You need your big toe to be able to push off the ground with any power. The digit can handle an incredible amount of force. Unfortunately, that force can injure it, too, leading to big toe pain like turf toe that can keep you from participating in your favorite sports or activities.
Understanding a Toe Sprain
All the joints in your feet have ligaments holding the bones together. They also have soft tissues like cartilage capping the ends of the bones, allowing your joints to move smoothly. Turf toe is a sprain in these supporting tissues in the first joint of your big toe. It happens when the digit is bent backward too far at the ball of the foot. This is a relatively common problem for athletes and other active people who have to push forcefully off the ground for their sport, or are likely to be tripped or tackled.
The overextension of the digit strains the supporting ligaments and pinches the protective soft tissues capping the bones. Severe injuries may actually tear these tissues. The problem is usually a sudden one, though repetitive motion may sprain the toe as well. Your joint ends up swollen, aching, and painful to move. The discomfort worsens with pressure and may improve somewhat with rest, particularly if the damage developed slowly over time. You may or may not have bruising around the joint.
Diagnosing the Problem
Like ankle sprains, turf toe has a range of severity. A mild condition involves a little swelling and some discomfort. The supporting tissues are slightly over-stretched and tend to heal quickly with the right treatment. Medium sprains are seriously over-stretched toes. The soft tissues may even have small tears. The big toe pain and swelling are more significant and your range of motion more limited. A severe condition involves ruptured ligaments, intense discomfort, and significant swelling. You may even hear a “pop” when the injury occurs. Your toe will have sharply limited movement and take much longer to heal.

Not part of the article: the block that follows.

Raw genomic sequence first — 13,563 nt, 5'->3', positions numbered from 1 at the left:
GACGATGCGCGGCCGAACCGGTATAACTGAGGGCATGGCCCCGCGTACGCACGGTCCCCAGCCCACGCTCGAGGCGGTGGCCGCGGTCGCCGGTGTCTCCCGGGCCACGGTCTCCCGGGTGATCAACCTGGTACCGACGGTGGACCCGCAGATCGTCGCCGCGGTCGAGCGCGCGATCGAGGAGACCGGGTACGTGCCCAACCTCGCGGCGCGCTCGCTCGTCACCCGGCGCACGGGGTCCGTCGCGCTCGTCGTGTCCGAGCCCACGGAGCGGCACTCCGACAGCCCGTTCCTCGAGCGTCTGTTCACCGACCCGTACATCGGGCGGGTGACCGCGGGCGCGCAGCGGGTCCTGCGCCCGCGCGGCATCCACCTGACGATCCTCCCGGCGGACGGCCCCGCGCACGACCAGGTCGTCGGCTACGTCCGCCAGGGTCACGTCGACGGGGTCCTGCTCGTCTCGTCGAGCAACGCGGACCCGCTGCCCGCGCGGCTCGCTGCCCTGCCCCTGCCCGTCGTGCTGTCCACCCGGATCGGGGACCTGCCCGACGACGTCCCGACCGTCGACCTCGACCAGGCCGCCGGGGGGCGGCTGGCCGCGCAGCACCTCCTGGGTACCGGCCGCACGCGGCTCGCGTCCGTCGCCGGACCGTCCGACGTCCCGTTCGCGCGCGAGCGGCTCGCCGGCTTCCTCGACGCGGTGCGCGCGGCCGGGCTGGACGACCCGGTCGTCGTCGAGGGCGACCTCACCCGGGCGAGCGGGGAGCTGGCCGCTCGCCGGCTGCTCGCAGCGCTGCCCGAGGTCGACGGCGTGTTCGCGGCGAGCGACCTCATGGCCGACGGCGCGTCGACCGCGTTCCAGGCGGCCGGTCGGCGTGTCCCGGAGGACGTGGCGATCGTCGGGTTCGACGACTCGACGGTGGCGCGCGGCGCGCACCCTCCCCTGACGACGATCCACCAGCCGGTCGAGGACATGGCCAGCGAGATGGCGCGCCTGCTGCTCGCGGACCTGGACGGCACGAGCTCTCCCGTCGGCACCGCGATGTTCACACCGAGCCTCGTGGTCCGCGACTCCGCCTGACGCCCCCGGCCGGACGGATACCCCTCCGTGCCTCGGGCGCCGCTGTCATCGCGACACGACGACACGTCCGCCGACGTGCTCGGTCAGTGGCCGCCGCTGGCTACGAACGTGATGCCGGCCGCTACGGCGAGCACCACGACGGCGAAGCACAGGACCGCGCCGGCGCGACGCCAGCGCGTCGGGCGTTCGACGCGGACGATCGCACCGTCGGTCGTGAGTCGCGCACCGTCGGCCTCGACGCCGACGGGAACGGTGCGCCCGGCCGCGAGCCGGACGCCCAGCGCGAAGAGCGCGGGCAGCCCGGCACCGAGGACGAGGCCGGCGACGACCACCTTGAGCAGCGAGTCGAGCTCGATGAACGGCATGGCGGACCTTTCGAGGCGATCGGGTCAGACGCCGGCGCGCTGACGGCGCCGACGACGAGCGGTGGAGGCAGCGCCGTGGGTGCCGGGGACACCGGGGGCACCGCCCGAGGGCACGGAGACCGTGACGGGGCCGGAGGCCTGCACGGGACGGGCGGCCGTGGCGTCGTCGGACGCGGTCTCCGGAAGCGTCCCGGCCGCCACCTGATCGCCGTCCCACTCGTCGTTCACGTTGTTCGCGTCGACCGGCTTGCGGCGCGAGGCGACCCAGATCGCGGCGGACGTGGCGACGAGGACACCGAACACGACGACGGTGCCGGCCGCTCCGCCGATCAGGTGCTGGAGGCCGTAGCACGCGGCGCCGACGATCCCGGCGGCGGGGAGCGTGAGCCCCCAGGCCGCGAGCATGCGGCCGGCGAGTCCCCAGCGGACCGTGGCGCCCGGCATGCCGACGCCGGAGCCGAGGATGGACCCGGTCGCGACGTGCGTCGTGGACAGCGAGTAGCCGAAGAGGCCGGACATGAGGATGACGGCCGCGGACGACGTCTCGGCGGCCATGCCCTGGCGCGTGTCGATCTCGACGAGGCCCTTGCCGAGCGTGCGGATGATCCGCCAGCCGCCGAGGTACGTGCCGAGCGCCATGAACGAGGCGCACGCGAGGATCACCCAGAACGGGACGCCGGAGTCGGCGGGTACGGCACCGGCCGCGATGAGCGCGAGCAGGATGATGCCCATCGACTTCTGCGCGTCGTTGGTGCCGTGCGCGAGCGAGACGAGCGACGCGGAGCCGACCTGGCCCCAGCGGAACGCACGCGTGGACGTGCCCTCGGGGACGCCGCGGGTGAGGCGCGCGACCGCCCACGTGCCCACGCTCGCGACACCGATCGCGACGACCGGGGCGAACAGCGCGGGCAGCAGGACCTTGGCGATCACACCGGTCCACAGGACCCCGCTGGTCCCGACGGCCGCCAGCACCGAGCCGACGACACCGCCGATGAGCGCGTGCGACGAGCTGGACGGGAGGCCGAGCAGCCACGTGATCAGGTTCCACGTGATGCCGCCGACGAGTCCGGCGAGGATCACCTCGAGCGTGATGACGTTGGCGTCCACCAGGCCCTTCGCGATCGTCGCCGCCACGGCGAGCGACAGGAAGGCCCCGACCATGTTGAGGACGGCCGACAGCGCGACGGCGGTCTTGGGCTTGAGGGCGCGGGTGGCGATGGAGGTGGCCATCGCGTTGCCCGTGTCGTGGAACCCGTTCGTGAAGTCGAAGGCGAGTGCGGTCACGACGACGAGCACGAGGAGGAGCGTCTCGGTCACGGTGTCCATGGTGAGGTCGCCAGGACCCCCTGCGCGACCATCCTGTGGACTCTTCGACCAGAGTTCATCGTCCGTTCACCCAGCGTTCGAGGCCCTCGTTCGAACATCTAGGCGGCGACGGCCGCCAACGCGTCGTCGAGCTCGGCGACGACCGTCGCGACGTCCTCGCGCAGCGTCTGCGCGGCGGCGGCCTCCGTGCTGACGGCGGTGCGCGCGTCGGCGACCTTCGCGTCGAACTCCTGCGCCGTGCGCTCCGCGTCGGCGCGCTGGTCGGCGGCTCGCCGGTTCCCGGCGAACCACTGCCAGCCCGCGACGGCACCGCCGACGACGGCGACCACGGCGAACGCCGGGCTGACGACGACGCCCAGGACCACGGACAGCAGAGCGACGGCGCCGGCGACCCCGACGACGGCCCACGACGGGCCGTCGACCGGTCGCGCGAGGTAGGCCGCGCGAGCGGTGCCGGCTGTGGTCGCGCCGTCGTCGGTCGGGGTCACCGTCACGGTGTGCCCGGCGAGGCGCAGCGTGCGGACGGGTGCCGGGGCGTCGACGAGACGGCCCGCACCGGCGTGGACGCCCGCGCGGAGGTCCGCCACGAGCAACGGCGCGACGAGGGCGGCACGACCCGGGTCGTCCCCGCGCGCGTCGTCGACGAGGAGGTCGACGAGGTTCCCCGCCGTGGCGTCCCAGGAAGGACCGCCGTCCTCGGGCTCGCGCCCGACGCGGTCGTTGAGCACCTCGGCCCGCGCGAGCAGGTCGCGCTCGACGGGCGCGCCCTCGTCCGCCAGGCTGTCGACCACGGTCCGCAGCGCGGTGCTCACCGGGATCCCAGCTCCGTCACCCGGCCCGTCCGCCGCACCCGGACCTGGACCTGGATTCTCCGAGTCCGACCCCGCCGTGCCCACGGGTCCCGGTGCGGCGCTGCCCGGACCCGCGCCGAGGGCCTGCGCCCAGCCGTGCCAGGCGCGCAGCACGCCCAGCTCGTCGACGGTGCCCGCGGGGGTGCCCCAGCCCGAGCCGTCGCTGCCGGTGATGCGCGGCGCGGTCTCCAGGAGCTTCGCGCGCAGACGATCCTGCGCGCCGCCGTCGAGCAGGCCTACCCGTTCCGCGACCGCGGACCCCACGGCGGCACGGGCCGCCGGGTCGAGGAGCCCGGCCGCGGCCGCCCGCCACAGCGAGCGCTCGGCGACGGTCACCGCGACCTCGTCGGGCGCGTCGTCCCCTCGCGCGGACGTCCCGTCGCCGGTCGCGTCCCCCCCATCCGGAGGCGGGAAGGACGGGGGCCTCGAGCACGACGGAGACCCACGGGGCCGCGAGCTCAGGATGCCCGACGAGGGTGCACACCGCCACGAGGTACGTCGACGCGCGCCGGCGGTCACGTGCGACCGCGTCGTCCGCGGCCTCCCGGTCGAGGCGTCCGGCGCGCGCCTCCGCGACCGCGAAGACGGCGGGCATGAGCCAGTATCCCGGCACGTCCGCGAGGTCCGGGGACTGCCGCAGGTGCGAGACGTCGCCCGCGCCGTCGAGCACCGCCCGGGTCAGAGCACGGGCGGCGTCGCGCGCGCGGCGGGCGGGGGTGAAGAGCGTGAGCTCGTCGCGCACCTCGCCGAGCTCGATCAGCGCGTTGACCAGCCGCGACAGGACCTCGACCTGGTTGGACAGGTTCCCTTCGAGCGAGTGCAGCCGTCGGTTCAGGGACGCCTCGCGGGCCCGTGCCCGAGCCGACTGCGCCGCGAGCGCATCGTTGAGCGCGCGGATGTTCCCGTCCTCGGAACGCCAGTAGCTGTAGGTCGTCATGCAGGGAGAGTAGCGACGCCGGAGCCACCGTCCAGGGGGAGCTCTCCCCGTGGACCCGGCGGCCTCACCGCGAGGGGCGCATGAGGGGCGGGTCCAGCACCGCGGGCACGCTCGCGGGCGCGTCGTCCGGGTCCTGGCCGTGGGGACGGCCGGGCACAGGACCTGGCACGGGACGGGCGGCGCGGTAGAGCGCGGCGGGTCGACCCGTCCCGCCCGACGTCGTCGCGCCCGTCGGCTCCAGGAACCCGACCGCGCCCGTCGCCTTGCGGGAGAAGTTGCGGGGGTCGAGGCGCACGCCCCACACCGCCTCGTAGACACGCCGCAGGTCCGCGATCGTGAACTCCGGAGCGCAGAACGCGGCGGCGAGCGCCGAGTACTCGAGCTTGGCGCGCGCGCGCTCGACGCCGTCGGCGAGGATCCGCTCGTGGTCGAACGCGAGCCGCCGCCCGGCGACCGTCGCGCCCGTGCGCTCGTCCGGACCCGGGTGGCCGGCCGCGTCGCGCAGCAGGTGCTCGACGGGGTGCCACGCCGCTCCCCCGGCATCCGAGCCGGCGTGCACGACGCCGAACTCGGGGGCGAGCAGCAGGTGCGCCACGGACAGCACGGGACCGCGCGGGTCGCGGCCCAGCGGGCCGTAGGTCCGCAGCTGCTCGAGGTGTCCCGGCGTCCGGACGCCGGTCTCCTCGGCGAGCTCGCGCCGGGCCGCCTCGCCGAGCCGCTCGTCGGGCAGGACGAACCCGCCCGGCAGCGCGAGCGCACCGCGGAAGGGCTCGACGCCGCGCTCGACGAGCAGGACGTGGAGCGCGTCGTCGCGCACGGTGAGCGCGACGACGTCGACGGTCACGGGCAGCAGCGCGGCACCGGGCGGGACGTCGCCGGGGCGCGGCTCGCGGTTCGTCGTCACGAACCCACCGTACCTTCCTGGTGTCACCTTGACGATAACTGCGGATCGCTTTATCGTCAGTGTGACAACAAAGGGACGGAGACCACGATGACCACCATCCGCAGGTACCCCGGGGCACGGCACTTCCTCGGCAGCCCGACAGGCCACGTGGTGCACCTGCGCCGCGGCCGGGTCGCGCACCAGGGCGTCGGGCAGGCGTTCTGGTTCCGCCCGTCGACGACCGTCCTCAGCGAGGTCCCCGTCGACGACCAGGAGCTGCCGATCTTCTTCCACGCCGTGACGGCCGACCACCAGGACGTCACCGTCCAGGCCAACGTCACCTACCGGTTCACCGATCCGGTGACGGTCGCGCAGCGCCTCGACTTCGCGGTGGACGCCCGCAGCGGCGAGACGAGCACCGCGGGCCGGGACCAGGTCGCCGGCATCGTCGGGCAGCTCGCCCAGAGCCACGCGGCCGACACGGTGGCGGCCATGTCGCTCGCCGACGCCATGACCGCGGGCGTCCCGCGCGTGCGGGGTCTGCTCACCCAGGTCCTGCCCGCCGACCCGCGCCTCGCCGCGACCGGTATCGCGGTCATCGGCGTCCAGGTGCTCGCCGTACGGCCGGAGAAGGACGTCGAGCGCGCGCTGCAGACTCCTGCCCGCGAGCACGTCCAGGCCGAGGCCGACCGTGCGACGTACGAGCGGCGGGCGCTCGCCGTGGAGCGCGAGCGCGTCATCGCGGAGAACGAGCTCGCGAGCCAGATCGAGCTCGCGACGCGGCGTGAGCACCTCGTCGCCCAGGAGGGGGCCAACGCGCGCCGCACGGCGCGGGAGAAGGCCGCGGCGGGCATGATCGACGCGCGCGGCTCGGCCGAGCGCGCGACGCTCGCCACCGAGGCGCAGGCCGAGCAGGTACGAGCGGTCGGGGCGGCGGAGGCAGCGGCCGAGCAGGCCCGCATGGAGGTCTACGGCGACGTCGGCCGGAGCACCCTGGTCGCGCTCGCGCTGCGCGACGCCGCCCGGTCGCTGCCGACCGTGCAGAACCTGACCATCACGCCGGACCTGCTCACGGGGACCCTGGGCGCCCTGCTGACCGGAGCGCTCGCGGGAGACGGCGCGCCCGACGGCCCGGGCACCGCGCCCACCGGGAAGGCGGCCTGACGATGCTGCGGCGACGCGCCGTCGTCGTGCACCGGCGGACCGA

Dr. Darren Silvester and our Next Step Foot & Ankle Clinic staff will examine your toe very carefully to diagnose both the problem and its extent. We’ll perform several tests on your big toe to test your range of motion, strength, and discomfort. We may request X-rays or other diagnostic images to check for broken bones and torn tissues as well. Once we have an idea of the damage, we can help you with a plan for treatment and recovery.
Managing a Sprained Big Toe
The RICE model—rest, ice, compress, and elevate—is important for dealing with the initial damage. Your foot needs rest so that motion and pressure don’t continue to damage your lower limb. This often involves some level of immobilization, too. Mild turf toe may only need a stiff-soled shoe to keep the digit from bending too far. If the damage is worse, you may need a special walking boot or even a cast to recover.
Ice the joint to decrease inflammation, big toe pain, and swelling. Wrapping your foot in a compression bandage and keeping it elevated will help manage swelling as well. We may also recommend pain medications with anti-inflammatory properties to help. Once the initial discomfort has decreased, you’ll be able to begin physical therapy to regain your range of motion and rebuild your digit’s strength. If conservative measures are not enough, you may actually need surgery to repair the damaged tissues.
Turf toe is a painful problem that can keep you from doing the activities you love. It doesn’t get better without treatment, and could actually lead to chronic pain and instability if you ignore it. Don’t wait to seek help. Let Dr. Darren Silvester at Next Step Foot & Ankle Clinic in Pleasanton, TX, help you manage your condition today. Call our office at (830) 569-3338 or use our website to make an appointment with us.